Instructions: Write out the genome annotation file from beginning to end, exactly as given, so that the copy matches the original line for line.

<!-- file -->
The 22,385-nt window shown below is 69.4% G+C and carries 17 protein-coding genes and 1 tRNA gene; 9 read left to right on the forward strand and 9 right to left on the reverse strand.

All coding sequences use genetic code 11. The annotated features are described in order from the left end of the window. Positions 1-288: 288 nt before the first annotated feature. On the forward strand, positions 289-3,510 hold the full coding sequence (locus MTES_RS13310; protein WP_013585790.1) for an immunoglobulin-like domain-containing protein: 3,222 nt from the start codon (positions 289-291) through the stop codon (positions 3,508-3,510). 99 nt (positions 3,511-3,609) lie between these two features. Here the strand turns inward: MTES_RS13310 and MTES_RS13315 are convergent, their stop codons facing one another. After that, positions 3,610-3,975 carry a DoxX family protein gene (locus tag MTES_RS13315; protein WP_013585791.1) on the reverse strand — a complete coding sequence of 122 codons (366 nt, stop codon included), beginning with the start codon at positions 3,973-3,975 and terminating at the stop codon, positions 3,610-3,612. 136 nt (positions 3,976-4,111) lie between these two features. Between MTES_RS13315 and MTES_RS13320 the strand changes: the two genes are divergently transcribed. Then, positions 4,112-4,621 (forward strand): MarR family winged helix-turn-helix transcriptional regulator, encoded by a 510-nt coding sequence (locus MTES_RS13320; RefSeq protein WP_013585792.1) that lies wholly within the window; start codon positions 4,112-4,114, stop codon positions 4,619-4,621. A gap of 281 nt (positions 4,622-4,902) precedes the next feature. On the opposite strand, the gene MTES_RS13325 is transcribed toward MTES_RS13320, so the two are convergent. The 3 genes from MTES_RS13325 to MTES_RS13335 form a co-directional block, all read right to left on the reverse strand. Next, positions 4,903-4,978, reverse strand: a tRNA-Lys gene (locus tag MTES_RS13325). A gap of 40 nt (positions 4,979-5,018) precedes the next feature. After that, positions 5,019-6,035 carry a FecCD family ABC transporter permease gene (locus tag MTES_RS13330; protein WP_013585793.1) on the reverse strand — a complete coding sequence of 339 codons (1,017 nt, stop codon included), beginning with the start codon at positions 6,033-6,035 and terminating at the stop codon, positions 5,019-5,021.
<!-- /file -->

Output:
The 22,385-nt window shown below is 69.4% G+C and carries 17 protein-coding genes and 1 tRNA gene; 9 read left to right on the forward strand and 9 right to left on the reverse strand.

All coding sequences use genetic code 11. The annotated features are described in order from the left end of the window. Positions 1-288: 288 nt before the first annotated feature. On the forward strand, positions 289-3,510 hold the full coding sequence (locus MTES_RS13310; protein WP_013585790.1) for an immunoglobulin-like domain-containing protein: 3,222 nt from the start codon (positions 289-291) through the stop codon (positions 3,508-3,510). 99 nt (positions 3,511-3,609) lie between these two features. Here the strand turns inward: MTES_RS13310 and MTES_RS13315 are convergent, their stop codons facing one another. After that, positions 3,610-3,975 carry a DoxX family protein gene (locus tag MTES_RS13315; protein WP_013585791.1) on the reverse strand — a complete coding sequence of 122 codons (366 nt, stop codon included), beginning with the start codon at positions 3,973-3,975 and terminating at the stop codon, positions 3,610-3,612. 136 nt (positions 3,976-4,111) lie between these two features. Between MTES_RS13315 and MTES_RS13320 the strand changes: the two genes are divergently transcribed. Then, positions 4,112-4,621 (forward strand): MarR family winged helix-turn-helix transcriptional regulator, encoded by a 510-nt coding sequence (locus MTES_RS13320; RefSeq protein WP_013585792.1) that lies wholly within the window; start codon positions 4,112-4,114, stop codon positions 4,619-4,621. A gap of 281 nt (positions 4,622-4,902) precedes the next feature. On the opposite strand, the gene MTES_RS13325 is transcribed toward MTES_RS13320, so the two are convergent. The 3 genes from MTES_RS13325 to MTES_RS13335 form a co-directional block, all read right to left on the reverse strand. Next, positions 4,903-4,978, reverse strand: a tRNA-Lys gene (locus tag MTES_RS13325). A gap of 40 nt (positions 4,979-5,018) precedes the next feature. After that, positions 5,019-6,035 carry a FecCD family ABC transporter permease gene (locus tag MTES_RS13330; protein WP_013585793.1) on the reverse strand — a complete coding sequence of 339 codons (1,017 nt, stop codon included), beginning with the start codon at positions 6,033-6,035 and terminating at the stop codon, positions 5,019-5,021.